In recent years, the apple leafcurling midge (ALCM) has become an increasingly problematic pest in many orchards across the northeast.

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Save the Date! - Scroll down for Upcoming Events

Have you missed a meeting recently? All recorded LOFP hosted webinars can be found on our YouTube Channel

NOW - please scroll down to find the link to the short NY Herbicide Resistance Survey!

Courses Available All Year - Cornell Small Farms Program New Season of Online Courses-Enroll Now!


26 Jan - Innovative new technology to implement PACMAN (Part 2) & How's your adoption going?- 12pm (Eastern) - online - registration required

16 Feb - Apple Leafcurling Midge IPM - Webinar - 1:30-2:30pm - Registration Now Open

27 & 28 Feb - WNY Winter Fruit Conference - Registration Now Open

14 Mar - USDA/RMA Listening Session - Spring 2023 Apple Grower Meeting -
The Risk Management Agency (RMA) is inviting interested parties to participate in a listening session to discuss the proposed changes to the apple crop insurance program. Free - Rochester

15 Mar - Fire Blight Informational Webinar Series - Using biopesticides to help control fire blight - 7-8PM

13 Jun - Fire Blight Informational Webinar Series - Pruning and sanitation strategies to reduce fire blight - 7-8PM

18 Oct - Fire Blight Informational Webinar Series - Using weather and environmental conditions to optimize biologicals and biopesticides for bloom production - 7-8PM

Food Safety Virtual Office Hours

Cornell Institute of Food Safety "Virtual Office Hours", Tuesdays Noon to 1pm

Past recorded virtual office hours can be found on YouTube:

Webinar Recordings

Check out the recordings of some recent webinars:


Employment Opportunities

The CCE-LOF Program has created a space to share Lake Ontario Fruit Region local employment opportunities. See listings and details for sharing listings at|business

Pollinator Resouces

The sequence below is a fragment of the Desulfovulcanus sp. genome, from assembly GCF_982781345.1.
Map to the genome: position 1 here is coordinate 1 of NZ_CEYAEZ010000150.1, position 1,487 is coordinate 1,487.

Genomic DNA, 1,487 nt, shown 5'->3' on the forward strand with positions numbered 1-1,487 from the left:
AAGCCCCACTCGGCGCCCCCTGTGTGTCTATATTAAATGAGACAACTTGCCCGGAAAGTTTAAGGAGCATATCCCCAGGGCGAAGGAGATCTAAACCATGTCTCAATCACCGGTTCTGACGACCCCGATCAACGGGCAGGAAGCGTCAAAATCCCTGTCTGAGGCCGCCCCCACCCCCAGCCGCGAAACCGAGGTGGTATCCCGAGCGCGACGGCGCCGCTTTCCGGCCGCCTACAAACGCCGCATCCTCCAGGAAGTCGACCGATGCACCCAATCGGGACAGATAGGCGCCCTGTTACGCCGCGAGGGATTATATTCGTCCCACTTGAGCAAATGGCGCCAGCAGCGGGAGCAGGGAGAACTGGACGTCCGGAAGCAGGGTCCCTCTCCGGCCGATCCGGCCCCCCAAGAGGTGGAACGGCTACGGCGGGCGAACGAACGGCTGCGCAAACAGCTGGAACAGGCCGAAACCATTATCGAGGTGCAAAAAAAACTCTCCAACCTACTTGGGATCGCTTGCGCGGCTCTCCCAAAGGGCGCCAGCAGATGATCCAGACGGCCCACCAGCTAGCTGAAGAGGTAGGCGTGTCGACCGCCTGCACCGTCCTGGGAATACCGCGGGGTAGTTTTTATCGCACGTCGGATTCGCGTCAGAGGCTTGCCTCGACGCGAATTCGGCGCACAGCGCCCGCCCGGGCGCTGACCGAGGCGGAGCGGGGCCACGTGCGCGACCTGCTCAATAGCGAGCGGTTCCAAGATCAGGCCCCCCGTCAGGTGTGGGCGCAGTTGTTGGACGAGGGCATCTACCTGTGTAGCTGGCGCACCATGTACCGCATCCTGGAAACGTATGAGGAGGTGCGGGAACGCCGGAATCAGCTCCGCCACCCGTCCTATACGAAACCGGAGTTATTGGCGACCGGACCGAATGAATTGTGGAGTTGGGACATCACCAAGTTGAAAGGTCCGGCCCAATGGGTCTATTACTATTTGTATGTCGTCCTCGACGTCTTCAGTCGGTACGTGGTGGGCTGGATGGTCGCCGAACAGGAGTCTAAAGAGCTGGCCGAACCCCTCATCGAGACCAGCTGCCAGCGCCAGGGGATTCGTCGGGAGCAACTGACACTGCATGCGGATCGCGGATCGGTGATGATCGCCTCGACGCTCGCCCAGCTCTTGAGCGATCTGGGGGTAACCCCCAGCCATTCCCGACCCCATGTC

Now available Pollinator Resource Links

Meeting Recordings Now Available

Did you miss the recent meeting?  Check and see if we recorded it and added it to our website or Lake Ontario Fruit Program YouTube Channel.

Honeycrisp Meetup recordings available here.

Why are my trees growing so poorly? recording available here.

Additional Recorded Webinars listing with recording and resource link are available at|crops|apples|crop*38

New Publication on Growing Pawpaws

Are you a fan of pawpaws? These custardy fruits can be hard to come across, so this guide provides information on how to grow your own pawpaw from seed, and how to care for grafted seedlings. Pdf on growing now available.​|crops|unusual_fruit|crop*50

New Weed Management Technology Survey

Want to move away from herbicide reliance? Are you using novel technologies to manage weeds? We want to know about it to inform our weed science research. A team of weed scientists from University of California Davis, Oregon State University, and Cornell University are asking berry, tree fruit, tree nut, and vine crop growers to take 5 to 10 minutes and answer this short and anonymous survey. Weed Technology Survey link:

For more information on this survey please visit

Pollinator Webinar Series - Summer 2020

The Pollinator Webinar Series presented by Penn State cover bee health and pollination services.

Bloom Pesticides for Pollinator Health

A reference table created by Janet van Zoeren and Anna Wallis, is now available at|pests.